The Distinguishments of Grace
by Michael Scholnick

A good mile’s hop to 57th Street from his 30 year Retrospective at the Whitney, the Marlborough Gallery recently showed Alex Katz’s newest work.  The spacious uptown venue does justice to Katz’s “large oils on canvas.” They can be walked around, confronted and mingled with.  Their fused air of assurance is heartening.  One’s fulfilled by this prolific, mature talent, by the ripening of a first-rate master, by an intensity beyond sound workmanship.  Despite a mannered emphasis on form, the paintings embrace a genuine passion that marks yet a higher degree of success for this resourceful modernist.  The images produced, in fact, could probably frighten the typical viewer if felt and internalized with the complete force of the artist’s convictions.

Size and consequent fine point of scale are but one motif, though each work strikes a chord of distinctness in strategy and subject.  The paintings are keenly dramatic.  Katz works the canvas as a stage, telling you what’s happening, revealing simultaneously in the entire measure the intention and outcome of the thought.  Summer Tryptych, in ballet-like movements, in turn, portrays three handsome male-female couples.  The outdoor set is as studied and balanced as a Man Ray still-life arrangement while Katz forsakes none of the seasonal vividness.  The couples stand tall, unmoving like trees upon the deep grasses, assuming both a natural and public intimacy in the mild breeze.  Their simple acts of touching reflect another theme recurrent throughout the exhibit.  The permanent pressed cottons of the models’ outfits look somehow understated, albeit innately historical.  Katz gives us rather the distinguishments of grace, the earnestness of good breeding, casualness of the effect, and the tried solemnity of romantic love.  The sensed admiration of the environment and the strange individuality of the humans are enhanced by the unique white light penetrating the forest’s dark edge,

These scenes are controlled not by sheer energy and intelligence alone, and certainly not by chance.  Due to efficient planning, his methodical development of the surface into a final viewpoint, those marathon sketching efforts, a regimented application of brushed paint to blueprinted gesture, the smooth interplay of object with color fields, Katz’s products impart subtle statements of mood.  At determinable odds with the extravagant artifice, incredible flourishes of tone are nowhere more evident than in the multiplicity of shadings employed to render a face in broad detail.  He brings to bear the filmmaker’s coordination and the choreographer’s excesses of schooled beauty.  Magnificent indeed is Twilight, a diptych, a 96 x 144 in. space.  Foremost in the grandeur is a young woman with a very wise, pretty and open face.  Of shoulder length, chestnut brown mane, wearing a rose-pink scarf around the collar of her raincoat, she’s a knockout set in pointed contrast before darkening, mystic hues of a clear, say, late November day.  Half the area of the painting is occupied by a flat pitch black which is the immediate vastness of the penthouse architecture.  Not too many people home from work yet, or perhaps it’s Thanksgiving.  Strips of clouds, also shaded black, drift to accumulate above the terraces.  A few windows’ yellow warms the universe spinning like clockwork.  But it’s the lady’s firmness, her behavior and solitude, which dominates the storied cityscape.  Head cocked agilely, about to speak in confidence, hair aside, the pianissimo dexterity of those fingers will never be computerized.  The perspective is the key here, tricky and struck with ease.  The viewer is kissed at street level by her larger than life features looming in comparable stature to the monolithic horizon.  She upstages the twilight.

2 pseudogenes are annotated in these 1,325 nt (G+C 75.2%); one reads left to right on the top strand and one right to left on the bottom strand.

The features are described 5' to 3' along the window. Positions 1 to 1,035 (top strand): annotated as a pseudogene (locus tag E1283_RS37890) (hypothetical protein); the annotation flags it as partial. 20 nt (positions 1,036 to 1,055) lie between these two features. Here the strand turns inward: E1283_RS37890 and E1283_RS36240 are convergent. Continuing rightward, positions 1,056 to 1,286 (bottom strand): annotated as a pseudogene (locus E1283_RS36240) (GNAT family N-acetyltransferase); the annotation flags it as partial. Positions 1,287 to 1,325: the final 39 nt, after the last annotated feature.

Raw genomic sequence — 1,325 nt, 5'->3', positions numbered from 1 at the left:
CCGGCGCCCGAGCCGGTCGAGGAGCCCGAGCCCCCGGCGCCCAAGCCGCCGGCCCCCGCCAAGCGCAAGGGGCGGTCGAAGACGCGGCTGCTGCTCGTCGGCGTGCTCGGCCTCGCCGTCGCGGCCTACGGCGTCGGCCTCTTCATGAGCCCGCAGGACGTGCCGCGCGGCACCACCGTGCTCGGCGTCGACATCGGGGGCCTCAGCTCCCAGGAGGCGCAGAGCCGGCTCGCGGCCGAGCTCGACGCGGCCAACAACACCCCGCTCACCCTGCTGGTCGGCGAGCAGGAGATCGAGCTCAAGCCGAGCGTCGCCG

Katz’s decision as younger painter was to go for broke against a sea of abstract expressionists, eliminating certain liberties and focusing on draftsmanship and, his word, style.  There’s a splendor therefore in his vision and a sanctity expressed in these recent works where he aims to reinforce this mysterious knowledge of existence.  In Trio, steeped in a steel gray background, we look upon three adults reclining on a couch.  What irradiates the perfected figurativeness is the true knot of their meditations; their bodies’ relaxed touching is a rich evocation of gentleness amidst the soft actual contours of the interior.  Along with anatomical concision of paint, Katz never fails to entertain the viewer who remains an implicit subject.  He abstracts an ideal world of realism, exploiting our sense of correctness, while making an art devoted purely to technique and containment.  Right there in The Table, Katz’s epic discipline is tucked away in one shadow which lies underneath the familiar structure of boards marking the empty picnic site.  A tranquil lakeside surveyed at an impossible wide-angle, it’s a generous evocation of the great outdoors, an almost surreal flicker of fresh air bathed in frenzied sunlight.

These extraordinary works were also well complimented by seven drawings hung in the small room adjacent to the Gallery’s showpiece, its sculpture garden.  The drawings, in pencil and charcoal, show Katz’s essential, informative line; his scientific shapings which exact and specify and do not distort.  His art would be worth a trip anywhere to see.